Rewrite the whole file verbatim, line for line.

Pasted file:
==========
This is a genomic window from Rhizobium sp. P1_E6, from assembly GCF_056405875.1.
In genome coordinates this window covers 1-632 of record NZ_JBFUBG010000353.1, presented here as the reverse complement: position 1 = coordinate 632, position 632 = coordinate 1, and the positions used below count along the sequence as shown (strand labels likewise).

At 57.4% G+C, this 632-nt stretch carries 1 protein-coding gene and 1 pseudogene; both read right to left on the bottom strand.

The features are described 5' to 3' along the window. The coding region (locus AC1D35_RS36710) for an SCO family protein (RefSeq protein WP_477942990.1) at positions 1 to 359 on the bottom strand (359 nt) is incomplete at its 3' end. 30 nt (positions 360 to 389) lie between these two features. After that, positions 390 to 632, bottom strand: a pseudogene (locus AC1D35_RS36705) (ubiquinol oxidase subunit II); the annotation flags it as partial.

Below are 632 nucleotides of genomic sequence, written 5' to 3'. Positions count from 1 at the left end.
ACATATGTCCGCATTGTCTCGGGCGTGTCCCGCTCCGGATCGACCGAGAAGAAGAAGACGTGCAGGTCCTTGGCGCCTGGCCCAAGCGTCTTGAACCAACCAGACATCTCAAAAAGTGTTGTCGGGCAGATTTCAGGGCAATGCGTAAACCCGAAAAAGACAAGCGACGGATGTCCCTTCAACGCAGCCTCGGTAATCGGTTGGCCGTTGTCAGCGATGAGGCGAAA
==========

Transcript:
This is a genomic window from Rhizobium sp. P1_E6, from assembly GCF_056405875.1.
In genome coordinates this window covers 1-632 of record NZ_JBFUBG010000353.1, presented here as the reverse complement: position 1 = coordinate 632, position 632 = coordinate 1, and the positions used below count along the sequence as shown (strand labels likewise).

At 57.4% G+C, this 632-nt stretch carries 1 protein-coding gene and 1 pseudogene; both read right to left on the bottom strand.

The features are described 5' to 3' along the window. The coding region (locus AC1D35_RS36710) for an SCO family protein (RefSeq protein WP_477942990.1) at positions 1 to 359 on the bottom strand (359 nt) is incomplete at its 3' end. 30 nt (positions 360 to 389) lie between these two features. After that, positions 390 to 632, bottom strand: a pseudogene (locus AC1D35_RS36705) (ubiquinol oxidase subunit II); the annotation flags it as partial.

Below are 632 nucleotides of genomic sequence, written 5' to 3'. Positions count from 1 at the left end.
ACATATGTCCGCATTGTCTCGGGCGTGTCCCGCTCCGGATCGACCGAGAAGAAGAAGACGTGCAGGTCCTTGGCGCCTGGCCCAAGCGTCTTGAACCAACCAGACATCTCAAAAAGTGTTGTCGGGCAGATTTCAGGGCAATGCGTAAACCCGAAAAAGACAAGCGACGGATGTCCCTTCAACGCAGCCTCGGTAATCGGTTGGCCGTTGTCAGCGATGAGGCGAAA